This book was provided for review by the publisher.
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1 of 1 people found the following review helpful
A fantasy novel with elements of mystery/thriller/film noir also. This is second in a series of these, the first of which was Low Town: The Straight Razor Cure: A Low Town Novel (Low Town 1). Set in a nefarious district of a fantasy city, it once again features the Warden as main character. Who narrates the whole thing in first person present tense. Once a soldier. Then a secret policeman. Now an independent contractor, for wont of a better term.

Although this is the second in a series it does pretty much stand alone, and anyone who hasn't read the first book might still be able to get into this. Although you would probably still be better off starting with that volume.

This one runs for three hundred and forty one pages and is divided into forty eight chapters.

It contains some strong language and quite a bit of violence and some bloody moments, and thus is really one for mature readers only.

As with the first book, the use of a magic system does make this a story that could only be told in the fantasy genre, rather than historical or a thriller.

As readers of said first book will recall, Warden fought in his nation's great war against a people called the Dren. The after effects of said conflict still linger on the city. With the veteran's association up in arms about a plan to tax their pensions.

Warden is asked by a General from the conflict to track down his daughter. Who has strayed into Low Town on a quest for answers. About the death of her brother, a few years before. He was acquainted with Warden.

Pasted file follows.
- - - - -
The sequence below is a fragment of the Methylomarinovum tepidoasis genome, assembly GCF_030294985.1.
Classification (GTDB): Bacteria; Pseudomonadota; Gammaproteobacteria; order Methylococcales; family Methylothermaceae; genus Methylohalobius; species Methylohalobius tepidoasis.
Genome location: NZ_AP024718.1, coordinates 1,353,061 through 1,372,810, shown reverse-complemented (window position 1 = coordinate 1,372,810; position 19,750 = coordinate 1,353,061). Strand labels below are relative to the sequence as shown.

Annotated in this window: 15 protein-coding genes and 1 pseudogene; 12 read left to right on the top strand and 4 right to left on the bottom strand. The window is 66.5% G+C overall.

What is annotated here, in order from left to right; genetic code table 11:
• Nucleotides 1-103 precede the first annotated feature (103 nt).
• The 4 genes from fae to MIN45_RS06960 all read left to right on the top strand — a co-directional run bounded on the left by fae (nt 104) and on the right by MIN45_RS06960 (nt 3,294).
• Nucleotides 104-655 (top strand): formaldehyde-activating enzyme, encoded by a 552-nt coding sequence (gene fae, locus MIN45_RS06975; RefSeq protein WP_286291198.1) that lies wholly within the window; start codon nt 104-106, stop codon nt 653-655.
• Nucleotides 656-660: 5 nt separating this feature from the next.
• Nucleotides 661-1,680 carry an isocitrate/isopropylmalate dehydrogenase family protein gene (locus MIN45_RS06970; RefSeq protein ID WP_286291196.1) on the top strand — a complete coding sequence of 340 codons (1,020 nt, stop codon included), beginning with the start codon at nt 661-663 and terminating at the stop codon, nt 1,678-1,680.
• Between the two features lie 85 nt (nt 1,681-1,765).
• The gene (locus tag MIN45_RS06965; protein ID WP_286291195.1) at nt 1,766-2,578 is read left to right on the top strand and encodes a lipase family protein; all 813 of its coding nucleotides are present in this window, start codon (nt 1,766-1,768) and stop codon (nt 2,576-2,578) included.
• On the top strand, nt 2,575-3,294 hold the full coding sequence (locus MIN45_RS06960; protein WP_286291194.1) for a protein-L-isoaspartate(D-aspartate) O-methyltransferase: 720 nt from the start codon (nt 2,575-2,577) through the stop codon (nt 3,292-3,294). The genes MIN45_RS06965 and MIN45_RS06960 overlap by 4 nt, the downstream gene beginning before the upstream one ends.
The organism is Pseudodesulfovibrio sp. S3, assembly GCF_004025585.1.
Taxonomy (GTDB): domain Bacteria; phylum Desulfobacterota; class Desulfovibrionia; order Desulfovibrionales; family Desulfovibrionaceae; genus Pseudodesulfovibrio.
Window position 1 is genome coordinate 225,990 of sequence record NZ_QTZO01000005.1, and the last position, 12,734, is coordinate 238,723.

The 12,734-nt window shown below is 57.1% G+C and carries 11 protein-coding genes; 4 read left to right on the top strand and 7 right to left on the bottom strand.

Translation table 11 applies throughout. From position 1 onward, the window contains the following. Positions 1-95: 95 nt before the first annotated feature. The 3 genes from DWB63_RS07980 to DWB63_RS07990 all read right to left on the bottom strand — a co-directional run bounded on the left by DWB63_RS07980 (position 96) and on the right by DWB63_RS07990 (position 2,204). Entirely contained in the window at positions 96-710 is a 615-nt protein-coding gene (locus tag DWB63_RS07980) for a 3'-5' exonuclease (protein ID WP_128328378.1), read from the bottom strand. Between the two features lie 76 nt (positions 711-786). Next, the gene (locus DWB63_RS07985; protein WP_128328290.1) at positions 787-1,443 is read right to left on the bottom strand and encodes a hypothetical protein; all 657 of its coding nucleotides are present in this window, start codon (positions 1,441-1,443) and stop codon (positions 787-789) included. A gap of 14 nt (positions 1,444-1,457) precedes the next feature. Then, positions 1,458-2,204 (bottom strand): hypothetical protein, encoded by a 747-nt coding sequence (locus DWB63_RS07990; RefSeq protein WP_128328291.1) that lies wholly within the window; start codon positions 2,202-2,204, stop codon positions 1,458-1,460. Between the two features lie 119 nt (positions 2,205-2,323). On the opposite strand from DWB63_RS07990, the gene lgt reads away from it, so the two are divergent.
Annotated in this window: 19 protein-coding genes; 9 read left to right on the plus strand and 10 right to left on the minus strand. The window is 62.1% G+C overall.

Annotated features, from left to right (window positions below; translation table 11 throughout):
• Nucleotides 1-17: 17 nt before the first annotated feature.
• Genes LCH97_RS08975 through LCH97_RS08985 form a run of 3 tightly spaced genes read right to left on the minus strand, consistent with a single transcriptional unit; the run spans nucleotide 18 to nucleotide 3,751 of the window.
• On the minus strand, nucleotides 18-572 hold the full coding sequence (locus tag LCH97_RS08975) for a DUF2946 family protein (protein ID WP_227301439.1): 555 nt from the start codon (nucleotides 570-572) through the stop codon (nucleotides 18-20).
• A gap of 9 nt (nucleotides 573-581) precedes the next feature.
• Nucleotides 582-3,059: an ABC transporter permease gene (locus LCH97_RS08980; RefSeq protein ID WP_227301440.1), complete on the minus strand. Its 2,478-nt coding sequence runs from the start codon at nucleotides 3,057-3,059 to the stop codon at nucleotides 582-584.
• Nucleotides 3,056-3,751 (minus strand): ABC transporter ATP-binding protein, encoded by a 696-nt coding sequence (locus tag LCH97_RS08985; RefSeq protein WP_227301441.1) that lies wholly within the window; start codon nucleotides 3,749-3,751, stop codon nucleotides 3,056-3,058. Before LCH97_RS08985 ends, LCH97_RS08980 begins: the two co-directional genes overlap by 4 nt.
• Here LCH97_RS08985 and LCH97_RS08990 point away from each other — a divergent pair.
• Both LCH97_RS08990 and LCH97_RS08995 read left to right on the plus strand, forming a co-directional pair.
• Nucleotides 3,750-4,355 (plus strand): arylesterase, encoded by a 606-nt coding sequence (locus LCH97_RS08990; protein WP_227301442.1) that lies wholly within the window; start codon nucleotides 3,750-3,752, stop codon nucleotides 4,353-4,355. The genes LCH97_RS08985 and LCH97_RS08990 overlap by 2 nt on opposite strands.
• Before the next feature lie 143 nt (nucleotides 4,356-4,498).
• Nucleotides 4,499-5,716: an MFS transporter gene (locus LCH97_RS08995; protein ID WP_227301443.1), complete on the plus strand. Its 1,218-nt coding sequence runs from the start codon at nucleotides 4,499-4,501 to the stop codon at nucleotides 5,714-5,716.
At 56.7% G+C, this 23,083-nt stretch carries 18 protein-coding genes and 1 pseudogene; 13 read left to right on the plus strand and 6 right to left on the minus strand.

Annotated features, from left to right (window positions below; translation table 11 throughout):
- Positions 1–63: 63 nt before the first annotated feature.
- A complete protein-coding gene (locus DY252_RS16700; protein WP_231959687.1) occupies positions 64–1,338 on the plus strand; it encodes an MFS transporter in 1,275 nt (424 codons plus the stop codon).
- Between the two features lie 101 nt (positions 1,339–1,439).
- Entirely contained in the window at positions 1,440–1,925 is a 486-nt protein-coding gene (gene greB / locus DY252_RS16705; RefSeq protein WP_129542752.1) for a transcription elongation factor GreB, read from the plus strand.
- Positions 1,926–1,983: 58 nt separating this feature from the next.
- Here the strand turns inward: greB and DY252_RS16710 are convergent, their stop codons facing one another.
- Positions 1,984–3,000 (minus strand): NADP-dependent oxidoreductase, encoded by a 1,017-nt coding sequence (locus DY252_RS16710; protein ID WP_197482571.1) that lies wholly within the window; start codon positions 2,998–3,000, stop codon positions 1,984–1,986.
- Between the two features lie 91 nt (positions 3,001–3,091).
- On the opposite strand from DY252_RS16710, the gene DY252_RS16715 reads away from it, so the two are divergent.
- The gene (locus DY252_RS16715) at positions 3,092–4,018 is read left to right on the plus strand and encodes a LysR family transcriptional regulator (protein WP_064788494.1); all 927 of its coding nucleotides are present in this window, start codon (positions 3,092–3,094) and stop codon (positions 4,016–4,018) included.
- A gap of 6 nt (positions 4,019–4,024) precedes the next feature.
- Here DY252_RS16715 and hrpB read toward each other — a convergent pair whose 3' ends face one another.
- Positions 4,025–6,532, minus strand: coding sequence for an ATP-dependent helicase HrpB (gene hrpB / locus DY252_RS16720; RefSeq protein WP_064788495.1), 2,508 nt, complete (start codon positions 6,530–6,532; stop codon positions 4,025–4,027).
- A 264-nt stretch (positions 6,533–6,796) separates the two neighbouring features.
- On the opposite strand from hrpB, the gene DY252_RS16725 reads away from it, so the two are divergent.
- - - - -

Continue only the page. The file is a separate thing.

The hunt for the girl leads to the past coming back to haunt people, and Warden being caught in the middle of some deadly schemes. Once again, he has a fight on his hands to survive. But sometimes in Lowtown, that's all you can do...

The narration is very hard boiled private detective in style, but the character does fit the setting well. The narrative will on occasion devote whole chapters to flashbacks that describe incidents in the war. Chapters that pull no punches in depicting the horrors of conflict and what soldiers face when subjected to the whims of politicians. All this is very well done.

The prose isn't spectacular but it's pretty readable and clear which makes the pages turn nicely enough.

The world building is really very good. There's lots of little detail in a very convincing setting, and you're never overloaded with this, since you only see it through Warden's eyes.

It can feel at the start as if you've been dropped into the middle of things, since various details about the General's son are only gradually revealed. But there is some very good writing going on here. As it all becomes clear when things move to a head in the last forty pages, with some decent developments that you really won't see coming.

A very decent second volume. I look forward to more.
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2 of 2 people found the following review helpful
on 14 April 2013
The story is not complicated nor a long drawn out affair but gripping nevertheless. The dialogue is brilliant, comparison's to Erikson and Glen Cook spring to mind. The interaction between characters is witty, clever and absorbing.

I criticised the first book due to the obviousness of the climax, this book is just a story based in a city over a few days yet unbelievably engrossing. I could continue with my superlatives but won't bore you, if you enjoy fantasy then I cannot see how you could not enjoy this book and would recommend it highly.
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1 of 1 people found the following review helpful
Having enjoyed Daniel's first book, I was eagerly looking forward to embarking on another adventure with anti-hero Warden whose actions take the reader on a hard boiled expedition into the seedy underworld in which he inhabits blending the best of crime with fantasy.